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Wednesday
Apr122017

United Airlines and the Doctor: Our Society in a Microcosm

United Airlines didn’t overbook their flight from Chicago to Louisville, KY. The flight was full, but the airlines needed to transport a flight crew to Louisville for another flight, so they asked for volunteers to give up their seats. When no one volunteered, the airline offered $400 for anyone to give up his or her seat. When that got no volunteers, the airline offered $800. Still no one volunteered. The airline designated four passengers as needing to “involuntarily” give up their seats. Three complied, one refused. When he remained in his seat the airline called airport security to remove him. The result was recorded on other passengers’ cell phones. The man, a Chinese-American doctor from Kentucky, was dragged from his seat, down the aisle and escorted from the plane. He returned, his face bloodied from the encounter and again refused to leave and again was forcibly removed.

At the same time that Dr. Dao, the passenger on United flight 3411, was being forcibly removed (and injured in the process) from the plane, President Trump had just bombed a Syrian airbase in order to deter Bashar al Assad from using any more chemical weapons in the Syrian civil war and was also sending the USS Vinson, an aircraft carrier, as well as several accompanying ships to a location near North Korea in order to “send a message” to Kim Jong Un that the U.S. would not tolerate its further testing of nuclear armed missiles.

The response of United Airlines to the resistance of one of its passengers to give up his seat when requested to do so, was to rapidly escalate to the use of force to remove him. The result appears to be that their stock dropped precipitously and the doctor is now suing them. Their CEO has issued an apology and the security personnel involved in the episode have been suspended. With regard to President Trump’s ordering of an airstrike on the Syrian airbase, the result has been a deterioration in U.S. –Russian relations and in U.S. Russian cooperation in Syria. U.S. airstrikes on ISIS targets have declined as American forces wait to see if they have anything to fear from the Russians. We have no idea, at the time of this writing, what will be the effect of sending more U.S. naval forces to the area surrounding Korea.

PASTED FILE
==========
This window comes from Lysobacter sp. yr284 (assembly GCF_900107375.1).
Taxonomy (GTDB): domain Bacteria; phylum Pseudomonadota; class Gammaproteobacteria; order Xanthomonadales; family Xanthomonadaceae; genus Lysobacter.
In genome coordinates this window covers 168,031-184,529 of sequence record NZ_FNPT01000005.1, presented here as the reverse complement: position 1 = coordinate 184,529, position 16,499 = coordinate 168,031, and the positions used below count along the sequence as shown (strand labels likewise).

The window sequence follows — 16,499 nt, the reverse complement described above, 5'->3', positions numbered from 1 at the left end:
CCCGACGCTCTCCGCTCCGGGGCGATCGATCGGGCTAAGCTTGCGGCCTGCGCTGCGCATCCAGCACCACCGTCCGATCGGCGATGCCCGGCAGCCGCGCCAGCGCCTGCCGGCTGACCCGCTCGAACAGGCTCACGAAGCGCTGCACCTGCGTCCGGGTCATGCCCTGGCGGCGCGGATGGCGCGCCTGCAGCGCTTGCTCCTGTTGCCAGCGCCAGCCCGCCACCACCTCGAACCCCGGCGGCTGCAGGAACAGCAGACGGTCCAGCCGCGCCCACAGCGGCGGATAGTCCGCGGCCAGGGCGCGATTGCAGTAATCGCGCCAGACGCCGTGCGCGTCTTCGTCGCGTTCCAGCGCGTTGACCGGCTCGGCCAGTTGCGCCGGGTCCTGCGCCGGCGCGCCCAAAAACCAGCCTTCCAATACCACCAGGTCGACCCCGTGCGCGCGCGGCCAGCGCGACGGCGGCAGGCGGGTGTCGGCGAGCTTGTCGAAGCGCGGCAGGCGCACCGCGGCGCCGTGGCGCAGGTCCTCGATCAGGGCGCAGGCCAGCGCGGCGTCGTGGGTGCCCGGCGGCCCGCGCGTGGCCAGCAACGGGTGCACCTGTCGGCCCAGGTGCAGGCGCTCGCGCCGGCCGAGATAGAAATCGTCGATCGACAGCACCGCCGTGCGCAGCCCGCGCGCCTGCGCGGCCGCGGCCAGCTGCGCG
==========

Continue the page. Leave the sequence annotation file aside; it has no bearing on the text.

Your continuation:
The U.S. options for responding to Assad’s alleged use of chemical weapons against civilians in Syria appeared to be confined to military ones. Our response to Kim Jong Un’s display of nuclear power seems to be confined to military options, despite the fact that all experts agree that using diplomatic means to secure China to pressure North Korea is the only way to deal with the situation that avoids a catastrophic outcome. United Airlines’ response to a recalcitrant passenger reflected a mindset that limited its options to the use of force.

We live in a confrontational world in which the conventional view of how to convince an opponent to change his mind is to use or threaten to use violence. The outcomes, when this viewpoint is employed, are routinely negative. The purveyor of violence suffers as much, or more, than the object of his violence. In international military situations, the result is usually that both sides suffer.

Isn’t it time that we changed our way of thinking about how to resolve conflicts?

Reader Comments (1)

April 30, 2017


Thank you Casey Dorman. My own poems reflect my agreement with your view of violence as a solution to human problems.

Make babies to slaughter them?
Offspring as cannon fodder?
Children are expendable
but how we love our wars.
“Give Peace a Chance” in Wind on Water (2015)

Violence is not the answer.
Violence is a bankrupt strategy
and a worse ideology.
Violence in the service of God
will be the downfall of the human race.
“A Bankrupt Strategy” in Poems from the Left Coast (2016)

If men carried their offspring beneath their hearts
for three quarters of a year
would there be so many pointless wars,
would we let our children live in fear?
“Another Way” (unpublished)

I’d also like to thank Jason Barber, editor of the online journal Brickplight (Issue 6), for publishing a revised and much expanded version of “Monster Mash.” This poem traces my initial denial of the symptoms, gradual acceptance of my diagnosis, and eventual personal growth as a result of early onset Parkinson’s disease.

Lucy Wilson

April 30, 2017 | Unregistered CommenterLucy Wilson

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